Quite frankly, I don’t have time to do the deep dive into Google+ because I am taking a wildly different approach to what I want to do online. It has been a lot of fun connecting (and re-connecting) with other authors and whatnot, but the bulk of my marketing efforts are going to start taking on a much, different shape in a longer-term fashion.

I’ve been willy nilly on Facebook, Twitter and whatnot the last week, and while my project management is firmly in place, I know I’m going to have to cut back from being a frequent butterfly-er to something a little more manageable.

One of the points I talked about, was how content was more valuable than interaction. This post entitled Book Blog Tours and Review Sites with Adrian Phoenix is a great example of how an author used content marketing to attract fans. If you want to know why I guest blog and guest write for so many different sites, this would be the reason. It’s a good article and I’d recommend giving it a read.

The other interesting thing, though, was that this article reminded me of something I neglected to mention. That is: micro-communities have been extremely beneficial to me. When I’m on social media, I’m there to either a) share or b) broadcast. It’s one or the other, and I never know who I’m going to reach at the time. The more followers I add? The less confidence I have of reaching them. After managing social media for so many businesses, the data is really all over the place. Not only do you have to worry about what you post — but when.

Micro-communities, which for me have taken the form of a publisher’s website or forum, have made one of the best impacts on my career because I’ve gotten to know people and have been more comfortable with the readers that are engaged there. I feel that writing guest blog posts (or doing book tours, etc.) is a form of tapping into these micro-communities. It’s not a generic: “Oh hey, buy my book.” It’s the action of establishing a connection with a pre-existing audience that has a vested interest in that website’s (or forum’s) content.

We started offering guest blog posts on FlamesRising.com a few years ago, and these types of posts really help our readers get to know an author. On the flip side, when I release a game that fits the darker genres, I often blog about my game design notes there, too, because that audience is engaged. (Our door is open to authors/game designers who want to write a guest post, provided the book/game is an editorial match for the website.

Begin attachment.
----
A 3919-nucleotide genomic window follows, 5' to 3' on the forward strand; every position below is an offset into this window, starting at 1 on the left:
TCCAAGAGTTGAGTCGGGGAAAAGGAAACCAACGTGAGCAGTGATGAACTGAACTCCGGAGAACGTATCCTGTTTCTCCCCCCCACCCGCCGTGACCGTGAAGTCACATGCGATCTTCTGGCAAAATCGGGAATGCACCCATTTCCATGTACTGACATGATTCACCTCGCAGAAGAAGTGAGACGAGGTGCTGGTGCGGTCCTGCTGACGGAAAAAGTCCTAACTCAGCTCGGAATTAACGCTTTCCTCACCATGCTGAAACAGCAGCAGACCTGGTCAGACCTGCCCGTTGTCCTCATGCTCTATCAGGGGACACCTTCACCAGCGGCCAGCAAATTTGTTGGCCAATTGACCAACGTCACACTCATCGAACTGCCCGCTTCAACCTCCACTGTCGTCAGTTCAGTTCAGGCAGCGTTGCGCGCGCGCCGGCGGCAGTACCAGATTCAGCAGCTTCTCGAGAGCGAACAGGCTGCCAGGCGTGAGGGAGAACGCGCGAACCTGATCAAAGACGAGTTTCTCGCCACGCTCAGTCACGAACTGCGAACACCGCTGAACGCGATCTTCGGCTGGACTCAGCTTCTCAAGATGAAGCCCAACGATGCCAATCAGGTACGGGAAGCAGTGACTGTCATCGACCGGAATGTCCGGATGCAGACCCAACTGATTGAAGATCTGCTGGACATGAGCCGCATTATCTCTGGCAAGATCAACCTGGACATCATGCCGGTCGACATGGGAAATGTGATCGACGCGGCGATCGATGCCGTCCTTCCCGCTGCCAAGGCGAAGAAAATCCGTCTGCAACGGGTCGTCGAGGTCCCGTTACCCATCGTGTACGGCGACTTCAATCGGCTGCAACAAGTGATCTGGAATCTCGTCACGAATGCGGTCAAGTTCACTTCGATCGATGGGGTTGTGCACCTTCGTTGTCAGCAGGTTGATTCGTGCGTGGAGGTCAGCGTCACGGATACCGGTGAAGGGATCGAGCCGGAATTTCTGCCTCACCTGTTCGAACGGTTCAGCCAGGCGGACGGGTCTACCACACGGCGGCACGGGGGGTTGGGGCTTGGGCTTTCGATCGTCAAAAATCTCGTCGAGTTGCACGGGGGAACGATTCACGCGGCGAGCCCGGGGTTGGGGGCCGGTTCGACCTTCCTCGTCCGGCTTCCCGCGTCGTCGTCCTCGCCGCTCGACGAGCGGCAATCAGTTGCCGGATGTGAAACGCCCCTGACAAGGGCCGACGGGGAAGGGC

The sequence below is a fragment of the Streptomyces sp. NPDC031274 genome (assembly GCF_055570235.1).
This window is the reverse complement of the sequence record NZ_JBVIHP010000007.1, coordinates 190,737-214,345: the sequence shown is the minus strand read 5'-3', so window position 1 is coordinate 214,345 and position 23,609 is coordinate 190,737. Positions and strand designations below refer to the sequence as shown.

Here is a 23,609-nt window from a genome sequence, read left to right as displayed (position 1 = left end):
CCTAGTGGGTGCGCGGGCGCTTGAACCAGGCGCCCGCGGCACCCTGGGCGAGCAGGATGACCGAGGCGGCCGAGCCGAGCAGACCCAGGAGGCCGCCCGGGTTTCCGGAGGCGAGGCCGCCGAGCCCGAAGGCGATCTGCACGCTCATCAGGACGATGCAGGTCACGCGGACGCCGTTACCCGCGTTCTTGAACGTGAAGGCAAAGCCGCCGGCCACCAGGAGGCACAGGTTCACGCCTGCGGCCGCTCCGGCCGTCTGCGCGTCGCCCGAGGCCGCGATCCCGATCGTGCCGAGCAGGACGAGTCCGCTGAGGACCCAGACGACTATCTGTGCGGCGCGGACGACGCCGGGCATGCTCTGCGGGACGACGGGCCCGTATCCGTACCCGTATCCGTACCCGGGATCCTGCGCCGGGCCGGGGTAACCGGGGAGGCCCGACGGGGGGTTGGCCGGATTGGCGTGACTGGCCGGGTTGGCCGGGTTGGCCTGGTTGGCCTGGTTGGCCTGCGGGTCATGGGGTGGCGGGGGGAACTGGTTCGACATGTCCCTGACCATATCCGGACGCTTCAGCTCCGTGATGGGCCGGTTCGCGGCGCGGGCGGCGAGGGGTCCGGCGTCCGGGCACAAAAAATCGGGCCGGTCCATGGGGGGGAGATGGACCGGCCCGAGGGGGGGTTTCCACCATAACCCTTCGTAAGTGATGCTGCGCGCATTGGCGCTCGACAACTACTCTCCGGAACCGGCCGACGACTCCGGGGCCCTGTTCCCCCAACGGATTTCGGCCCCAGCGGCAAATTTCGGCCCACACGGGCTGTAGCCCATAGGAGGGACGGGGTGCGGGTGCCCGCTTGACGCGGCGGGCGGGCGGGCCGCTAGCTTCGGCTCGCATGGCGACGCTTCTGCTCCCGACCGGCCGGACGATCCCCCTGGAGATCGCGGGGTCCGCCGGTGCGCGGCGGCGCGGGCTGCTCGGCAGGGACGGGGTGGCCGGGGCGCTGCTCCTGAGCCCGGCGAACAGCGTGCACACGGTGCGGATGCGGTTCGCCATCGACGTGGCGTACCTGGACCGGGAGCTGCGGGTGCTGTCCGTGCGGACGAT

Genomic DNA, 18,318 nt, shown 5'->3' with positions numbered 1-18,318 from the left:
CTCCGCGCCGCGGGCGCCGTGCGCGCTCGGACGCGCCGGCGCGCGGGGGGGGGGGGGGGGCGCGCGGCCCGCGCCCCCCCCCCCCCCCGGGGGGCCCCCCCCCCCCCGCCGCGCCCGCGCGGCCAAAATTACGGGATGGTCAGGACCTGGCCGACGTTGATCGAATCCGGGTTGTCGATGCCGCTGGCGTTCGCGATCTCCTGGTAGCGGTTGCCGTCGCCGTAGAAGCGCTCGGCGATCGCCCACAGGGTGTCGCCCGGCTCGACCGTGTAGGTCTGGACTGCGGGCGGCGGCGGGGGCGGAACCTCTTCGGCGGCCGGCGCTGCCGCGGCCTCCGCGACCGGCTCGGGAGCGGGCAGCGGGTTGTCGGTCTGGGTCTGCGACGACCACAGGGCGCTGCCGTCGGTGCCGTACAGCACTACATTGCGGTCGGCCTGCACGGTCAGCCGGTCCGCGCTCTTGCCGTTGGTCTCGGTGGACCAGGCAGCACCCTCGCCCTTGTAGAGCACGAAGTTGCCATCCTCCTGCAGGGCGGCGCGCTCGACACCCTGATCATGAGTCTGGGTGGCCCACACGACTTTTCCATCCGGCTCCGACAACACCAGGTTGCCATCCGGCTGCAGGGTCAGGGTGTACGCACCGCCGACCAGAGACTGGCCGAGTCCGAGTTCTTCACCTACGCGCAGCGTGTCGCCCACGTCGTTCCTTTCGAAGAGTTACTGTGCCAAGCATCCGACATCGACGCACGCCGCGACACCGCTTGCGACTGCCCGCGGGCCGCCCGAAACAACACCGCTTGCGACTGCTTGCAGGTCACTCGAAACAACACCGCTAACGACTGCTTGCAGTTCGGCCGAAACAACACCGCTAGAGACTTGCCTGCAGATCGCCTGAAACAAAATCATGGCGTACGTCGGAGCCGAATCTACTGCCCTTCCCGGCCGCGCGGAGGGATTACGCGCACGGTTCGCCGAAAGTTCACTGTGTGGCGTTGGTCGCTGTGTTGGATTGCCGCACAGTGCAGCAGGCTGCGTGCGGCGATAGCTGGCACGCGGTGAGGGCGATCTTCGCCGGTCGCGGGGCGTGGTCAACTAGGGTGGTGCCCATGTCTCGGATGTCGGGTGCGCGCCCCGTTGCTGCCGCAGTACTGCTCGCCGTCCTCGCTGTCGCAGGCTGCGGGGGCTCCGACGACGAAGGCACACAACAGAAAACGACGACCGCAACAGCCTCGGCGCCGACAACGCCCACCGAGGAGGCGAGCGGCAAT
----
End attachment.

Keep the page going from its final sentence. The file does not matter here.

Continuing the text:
With the over-saturation of the market, some authors are developing micro-communities around their work BEFORE they do any more marketing. I think this tactic is pretty smart, though, I’m pulling back on assertively marketing my own work until early next year. I am still going to guest blog, but I’m not ready to pull the trigger on a full-scale marketing plan right now. There are some things I’m doing behind-the-scenes, so if you want to get the skinny on that be sure to sign up for my monthly newsletter.

If anything, though, micro-communities is where an author will have to eventually go — unless they are lightning in a bottle. I’m not banking on Thor helping me out in that arena (Though, if he wanted to… I certainly wouldn’t complain… Would you?), so my world is getting smaller to balance original with tie-in work and other forms of income.

Micro-communities are also valuable for me in the sense that I have a place I feel at home. I have a sense of humor, albeit dry, and humor isn’t always received well online. The more you get to know someone, the better you’ll be received.

[Map] Booth and Author Signing Locations for GenCon: Indy

I mentioned earlier that I’ll be helping out some at the DriveThruRPG/ White Wolf booth this year at GenCon: Indianapolis from August 4th through the 7th. This event is like Christmas in the hobby games industry, for you’ll no doubt hear about many new releases and games that debut at the show.

This year will be filled with a few *secret* surprises, good friends and lots of meetings. Even though I continue to write fiction, I feel I have a home in the hobby games industry and it’s because of companies like White Wolf, Eden Studios, Abstract Nova Press and others that I have had a renewed interest in writing genre fiction. Many novelists and short story authors have gotten work published in the hobby games industry including R.A. Salvatore, Elaine Cunningham (who will be the GOH at Geek*Kon in September), Jim C. Hines, Ari Marmell, Jess Hartley, myself and many others.

Since this year is an important year for DriveThruRPG and White Wolf, I thought I’d offer you a map to show you where the booth is. If you’ve been to the show in the past, you’ll notice just how different this layout is. Apex Publications will be located in Author’s Alley as well, so be sure to stop by. The other location I marked is the author signing booth. This year I’m sharing my hour with GenCon GOH Anton Strout.

[Recommended] List Jobs to Help Ex-Borders Employees

With the demise of Borders, there are thousands of people out of work. Colleen Lindsay, who works for the Penguin Group and is also the community manager for Book Country, Tweeted about a site that’ll offer ex-Borders employees opportunities in their area. (You’ll have to forgive me, I’m not certain if she created the site with the other contributor, Chris Kubica, or not.) You can, however, read: It Takes a Village to Support Out-of-Work Booksellers.

Instructions are on the Help Ex-Borders Employees website.

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Looking for Monica’s books and games that are still in print? Visit Monica Valentinelli on Amazon’s Author Central or a bookstore and game store near you.